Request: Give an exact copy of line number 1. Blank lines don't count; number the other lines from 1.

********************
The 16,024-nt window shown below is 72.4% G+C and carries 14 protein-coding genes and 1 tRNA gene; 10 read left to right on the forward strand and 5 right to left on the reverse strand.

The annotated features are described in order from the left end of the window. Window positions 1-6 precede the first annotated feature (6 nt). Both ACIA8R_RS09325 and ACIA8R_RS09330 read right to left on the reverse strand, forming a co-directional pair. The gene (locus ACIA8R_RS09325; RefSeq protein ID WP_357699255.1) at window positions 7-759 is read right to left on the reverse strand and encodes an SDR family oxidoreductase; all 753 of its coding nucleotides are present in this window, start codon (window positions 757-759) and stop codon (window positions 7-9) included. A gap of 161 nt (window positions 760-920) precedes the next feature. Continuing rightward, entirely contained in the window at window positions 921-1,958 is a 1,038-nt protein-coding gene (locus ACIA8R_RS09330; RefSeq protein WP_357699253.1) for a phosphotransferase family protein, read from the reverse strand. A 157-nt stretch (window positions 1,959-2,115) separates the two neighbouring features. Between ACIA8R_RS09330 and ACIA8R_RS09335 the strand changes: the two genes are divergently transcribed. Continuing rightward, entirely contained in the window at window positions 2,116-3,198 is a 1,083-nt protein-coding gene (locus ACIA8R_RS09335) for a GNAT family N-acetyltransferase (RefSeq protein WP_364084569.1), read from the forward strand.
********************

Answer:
The 16,024-nt window shown below is 72.4% G+C and carries 14 protein-coding genes and 1 tRNA gene; 10 read left to right on the forward strand and 5 right to left on the reverse strand.